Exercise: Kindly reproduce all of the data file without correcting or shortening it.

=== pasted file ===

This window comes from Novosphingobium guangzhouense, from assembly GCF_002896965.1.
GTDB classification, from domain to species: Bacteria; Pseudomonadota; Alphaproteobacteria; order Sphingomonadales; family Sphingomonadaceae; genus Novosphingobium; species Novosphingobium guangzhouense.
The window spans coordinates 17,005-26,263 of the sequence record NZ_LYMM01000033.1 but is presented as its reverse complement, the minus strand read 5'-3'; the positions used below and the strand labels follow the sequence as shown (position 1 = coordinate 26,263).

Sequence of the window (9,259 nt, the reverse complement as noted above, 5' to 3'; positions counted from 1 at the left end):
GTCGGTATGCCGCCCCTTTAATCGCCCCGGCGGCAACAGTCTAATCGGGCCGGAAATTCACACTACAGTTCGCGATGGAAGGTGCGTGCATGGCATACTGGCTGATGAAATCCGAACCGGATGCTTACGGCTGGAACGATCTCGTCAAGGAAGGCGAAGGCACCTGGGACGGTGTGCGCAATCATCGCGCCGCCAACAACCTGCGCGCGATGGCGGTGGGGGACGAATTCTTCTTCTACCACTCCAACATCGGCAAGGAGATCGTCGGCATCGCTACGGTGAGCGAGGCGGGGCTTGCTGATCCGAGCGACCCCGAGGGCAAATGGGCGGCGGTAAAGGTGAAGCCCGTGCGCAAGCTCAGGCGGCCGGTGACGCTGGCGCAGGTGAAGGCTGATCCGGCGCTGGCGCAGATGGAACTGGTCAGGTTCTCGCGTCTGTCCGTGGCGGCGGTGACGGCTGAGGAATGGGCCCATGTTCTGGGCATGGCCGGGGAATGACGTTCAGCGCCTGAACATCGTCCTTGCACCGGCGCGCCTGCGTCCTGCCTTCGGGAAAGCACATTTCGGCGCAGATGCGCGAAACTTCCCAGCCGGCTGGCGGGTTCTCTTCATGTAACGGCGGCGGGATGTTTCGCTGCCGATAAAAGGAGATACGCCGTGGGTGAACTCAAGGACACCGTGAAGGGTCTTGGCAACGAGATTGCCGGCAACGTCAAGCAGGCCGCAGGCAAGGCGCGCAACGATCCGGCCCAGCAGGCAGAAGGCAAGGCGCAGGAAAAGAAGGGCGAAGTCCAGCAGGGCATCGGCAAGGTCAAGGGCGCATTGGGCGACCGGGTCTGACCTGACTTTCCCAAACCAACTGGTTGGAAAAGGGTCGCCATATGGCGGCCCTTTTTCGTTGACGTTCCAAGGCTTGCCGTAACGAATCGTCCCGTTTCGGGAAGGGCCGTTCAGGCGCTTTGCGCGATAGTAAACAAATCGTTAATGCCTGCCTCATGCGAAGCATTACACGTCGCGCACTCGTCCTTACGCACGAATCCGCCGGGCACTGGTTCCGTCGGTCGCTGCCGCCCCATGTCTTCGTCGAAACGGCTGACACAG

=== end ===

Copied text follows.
This window comes from Novosphingobium guangzhouense, from assembly GCF_002896965.1.
GTDB classification, from domain to species: Bacteria; Pseudomonadota; Alphaproteobacteria; order Sphingomonadales; family Sphingomonadaceae; genus Novosphingobium; species Novosphingobium guangzhouense.
The window spans coordinates 17,005-26,263 of the sequence record NZ_LYMM01000033.1 but is presented as its reverse complement, the minus strand read 5'-3'; the positions used below and the strand labels follow the sequence as shown (position 1 = coordinate 26,263).

Sequence of the window (9,259 nt, the reverse complement as noted above, 5' to 3'; positions counted from 1 at the left end):
GTCGGTATGCCGCCCCTTTAATCGCCCCGGCGGCAACAGTCTAATCGGGCCGGAAATTCACACTACAGTTCGCGATGGAAGGTGCGTGCATGGCATACTGGCTGATGAAATCCGAACCGGATGCTTACGGCTGGAACGATCTCGTCAAGGAAGGCGAAGGCACCTGGGACGGTGTGCGCAATCATCGCGCCGCCAACAACCTGCGCGCGATGGCGGTGGGGGACGAATTCTTCTTCTACCACTCCAACATCGGCAAGGAGATCGTCGGCATCGCTACGGTGAGCGAGGCGGGGCTTGCTGATCCGAGCGACCCCGAGGGCAAATGGGCGGCGGTAAAGGTGAAGCCCGTGCGCAAGCTCAGGCGGCCGGTGACGCTGGCGCAGGTGAAGGCTGATCCGGCGCTGGCGCAGATGGAACTGGTCAGGTTCTCGCGTCTGTCCGTGGCGGCGGTGACGGCTGAGGAATGGGCCCATGTTCTGGGCATGGCCGGGGAATGACGTTCAGCGCCTGAACATCGTCCTTGCACCGGCGCGCCTGCGTCCTGCCTTCGGGAAAGCACATTTCGGCGCAGATGCGCGAAACTTCCCAGCCGGCTGGCGGGTTCTCTTCATGTAACGGCGGCGGGATGTTTCGCTGCCGATAAAAGGAGATACGCCGTGGGTGAACTCAAGGACACCGTGAAGGGTCTTGGCAACGAGATTGCCGGCAACGTCAAGCAGGCCGCAGGCAAGGCGCGCAACGATCCGGCCCAGCAGGCAGAAGGCAAGGCGCAGGAAAAGAAGGGCGAAGTCCAGCAGGGCATCGGCAAGGTCAAGGGCGCATTGGGCGACCGGGTCTGACCTGACTTTCCCAAACCAACTGGTTGGAAAAGGGTCGCCATATGGCGGCCCTTTTTCGTTGACGTTCCAAGGCTTGCCGTAACGAATCGTCCCGTTTCGGGAAGGGCCGTTCAGGCGCTTTGCGCGATAGTAAACAAATCGTTAATGCCTGCCTCATGCGAAGCATTACACGTCGCGCACTCGTCCTTACGCACGAATCCGCCGGGCACTGGTTCCGTCGGTCGCTGCCGCCCCATGTCTTCGTCGAAACGGCTGACACAG